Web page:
If a Hindu person were asked to explain the nature of the caste system, he or she might start to tell the story of Brahma — the four-headed, four-handed deity worshipped as the creator of the universe.
According to an ancient text known as the Rigveda, the division of Indian society was based on Brahma's divine manifestation of four groups.
Priests and teachers were cast from his mouth, rulers and warriors from his arms, merchants and traders from his thighs, and workers and peasants from his feet.
Others might present a biological explanation of India's stratification system, based on the notion that all living things inherit a particular set of qualities. Some inherit wisdom and intelligence, some get pride and passion, and others are stuck with less fortunate traits. Proponents of this theory attribute all aspects of one's lifestyle — social status, occupation, and even diet — to these inherent qualities and thus use them to explain the foundation of the caste system.
The idea of an "Aryan" group of people was not proposed until the 19th century. After identifying a language called Aryan from which Indo-European languages are descended, several European linguists claimed that the speakers of this language (named Aryans by the linguists) had come from the north — from Europe.Thus, according to this theory, European languages and cultures came first and were therefore superior to others. This idea was later widely promoted by Adolf Hilter in his attempts to assert the "racial superiority" of so-called light-skinned people from Europe over so-called dark-skinned people from the rest of the world — and thus provide justification for genocide.
But 20th-century scholarship has thoroughly disproved this theory. Most scholars believe that there was no Aryan invasion from the north. In fact, some even believe that the Aryans — if they did exist — actually originated in South Asia and spread from there to Europe. Regardless of who the Aryans were or where they lived, it is generally agreed that they did not single-handedly create South Asia's caste system.
Thus, it has been impossible to determine the exact origins of the caste system in South Asia. In the midst of the debate, only one thing is certain: South Asia's caste system has been around for several millennia and, until the second half of the 20th century, has changed very little during all of that time.
In ancient India, the ranked occupational groups were referred to as varnas, and the hereditary occupational groups within the varnas were known as jatis. Many have immediately assumed that ascribed social groups and rules prohibiting intermarriage among the groups signify the existence of a racist culture. But this assumption is false. Varnas are not racial groups but rather classes.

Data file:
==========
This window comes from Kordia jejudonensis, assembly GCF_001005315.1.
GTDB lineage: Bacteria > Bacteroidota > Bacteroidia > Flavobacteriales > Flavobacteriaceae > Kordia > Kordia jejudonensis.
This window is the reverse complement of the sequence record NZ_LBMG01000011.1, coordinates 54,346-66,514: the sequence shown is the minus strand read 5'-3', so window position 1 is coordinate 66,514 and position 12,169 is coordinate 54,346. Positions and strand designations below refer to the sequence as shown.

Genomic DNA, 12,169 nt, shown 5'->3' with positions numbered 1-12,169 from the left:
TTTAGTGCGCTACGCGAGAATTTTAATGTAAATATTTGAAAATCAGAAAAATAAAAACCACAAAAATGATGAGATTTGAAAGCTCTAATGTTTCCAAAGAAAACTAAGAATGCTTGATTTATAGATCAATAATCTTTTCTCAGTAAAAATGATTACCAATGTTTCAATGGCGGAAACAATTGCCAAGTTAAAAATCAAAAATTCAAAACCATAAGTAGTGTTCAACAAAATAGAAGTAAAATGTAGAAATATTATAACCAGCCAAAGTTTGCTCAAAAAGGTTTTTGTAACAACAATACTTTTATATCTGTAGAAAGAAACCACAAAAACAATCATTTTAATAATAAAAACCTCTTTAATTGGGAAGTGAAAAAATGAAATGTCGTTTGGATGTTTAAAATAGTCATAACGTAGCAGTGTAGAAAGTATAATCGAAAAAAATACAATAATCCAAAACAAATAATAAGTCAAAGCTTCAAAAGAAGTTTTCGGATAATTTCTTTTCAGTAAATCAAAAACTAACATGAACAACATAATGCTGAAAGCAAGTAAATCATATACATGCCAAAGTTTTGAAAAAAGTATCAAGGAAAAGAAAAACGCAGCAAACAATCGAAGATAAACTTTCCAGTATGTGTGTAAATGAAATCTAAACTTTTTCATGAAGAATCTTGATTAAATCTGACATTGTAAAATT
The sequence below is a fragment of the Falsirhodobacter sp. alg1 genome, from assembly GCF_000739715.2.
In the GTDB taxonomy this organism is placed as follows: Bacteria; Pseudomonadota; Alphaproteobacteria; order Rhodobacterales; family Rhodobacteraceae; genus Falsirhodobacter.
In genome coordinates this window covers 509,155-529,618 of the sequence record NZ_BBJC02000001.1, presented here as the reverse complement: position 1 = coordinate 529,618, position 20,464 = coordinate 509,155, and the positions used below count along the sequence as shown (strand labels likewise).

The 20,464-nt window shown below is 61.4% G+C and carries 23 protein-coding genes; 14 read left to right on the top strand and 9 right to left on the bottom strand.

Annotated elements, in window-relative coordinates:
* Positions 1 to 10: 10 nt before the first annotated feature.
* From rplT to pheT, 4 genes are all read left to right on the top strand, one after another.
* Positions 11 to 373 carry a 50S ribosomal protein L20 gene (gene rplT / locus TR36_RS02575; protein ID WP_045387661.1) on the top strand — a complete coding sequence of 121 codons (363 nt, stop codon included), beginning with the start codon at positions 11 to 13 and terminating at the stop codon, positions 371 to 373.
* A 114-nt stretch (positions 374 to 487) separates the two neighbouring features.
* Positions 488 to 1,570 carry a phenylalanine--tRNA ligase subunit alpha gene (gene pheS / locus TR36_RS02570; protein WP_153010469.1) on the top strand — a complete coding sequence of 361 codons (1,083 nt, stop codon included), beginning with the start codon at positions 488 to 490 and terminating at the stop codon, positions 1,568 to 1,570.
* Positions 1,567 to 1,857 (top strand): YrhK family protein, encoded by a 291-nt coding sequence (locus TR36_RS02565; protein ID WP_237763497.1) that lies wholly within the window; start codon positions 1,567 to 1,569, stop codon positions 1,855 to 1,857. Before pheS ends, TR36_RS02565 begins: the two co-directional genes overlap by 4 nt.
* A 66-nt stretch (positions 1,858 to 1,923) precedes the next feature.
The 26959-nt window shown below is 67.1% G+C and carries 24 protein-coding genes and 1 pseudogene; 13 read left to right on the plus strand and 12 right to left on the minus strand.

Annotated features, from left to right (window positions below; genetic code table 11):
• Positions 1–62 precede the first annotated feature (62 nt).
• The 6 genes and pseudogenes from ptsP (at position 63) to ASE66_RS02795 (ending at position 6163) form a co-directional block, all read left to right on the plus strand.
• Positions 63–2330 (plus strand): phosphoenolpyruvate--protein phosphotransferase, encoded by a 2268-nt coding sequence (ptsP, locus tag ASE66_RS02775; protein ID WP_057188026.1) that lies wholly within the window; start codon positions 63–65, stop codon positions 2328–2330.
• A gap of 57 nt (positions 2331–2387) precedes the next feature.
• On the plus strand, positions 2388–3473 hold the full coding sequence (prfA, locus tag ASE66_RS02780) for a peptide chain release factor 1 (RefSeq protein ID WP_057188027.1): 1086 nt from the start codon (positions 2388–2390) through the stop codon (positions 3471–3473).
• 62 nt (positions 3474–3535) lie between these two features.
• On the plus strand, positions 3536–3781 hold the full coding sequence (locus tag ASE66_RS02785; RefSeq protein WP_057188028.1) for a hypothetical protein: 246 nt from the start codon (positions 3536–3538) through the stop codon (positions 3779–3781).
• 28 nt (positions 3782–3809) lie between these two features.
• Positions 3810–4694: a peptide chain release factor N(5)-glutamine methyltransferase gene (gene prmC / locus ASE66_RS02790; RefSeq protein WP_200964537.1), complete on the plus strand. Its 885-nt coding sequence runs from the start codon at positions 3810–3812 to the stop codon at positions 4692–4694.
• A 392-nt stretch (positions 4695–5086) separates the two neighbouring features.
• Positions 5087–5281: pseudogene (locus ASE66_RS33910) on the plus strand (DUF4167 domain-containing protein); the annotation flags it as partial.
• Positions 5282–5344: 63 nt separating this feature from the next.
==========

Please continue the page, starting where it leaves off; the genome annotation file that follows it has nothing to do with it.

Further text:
Four varna categories were constructed to organize society along economic and occupational lines. Spiritual leaders and teachers were called Brahmins. Warriors and nobility were called Kshatriyas. Merchants and producers were called Vaishyas. Laborers were called Sudras.
In addition to the varnas, there is a fifth class in Hinduism. It encompassed outcasts who, literally, did all the dirty work. They were referred to as "untouchables" because they carried out the miserable tasks associated with disease and pollution, such as cleaning up after funerals, dealing with sewage, and working with animal skin.
Brahmins were considered the embodiment of purity, and untouchables the embodiment of pollution. Physical contact between the two groups was absolutely prohibited. Brahmins adhered so strongly to this rule that they felt obliged to bathe if even the shadow of an untouchable fell across them.
Although the political and social force of the caste system has not disappeared completely, the Indian government has officially outlawed caste discrimination and made widespread reforms. Particularly through the efforts of Indian nationalists such as Mohandas Gandhi, rules preventing social mobility and cross-caste mingling have been loosened.
Gandhi renamed the untouchables Harijans, which means "the people of God." Adopted in 1949, the Indian Constitution provided a legal framework for the emancipation of untouchables and for the equality of all citizens.
In recent years, the Untouchables have become a politically active group and have adopted for themselves the name Dalits, which means "those who have been broken."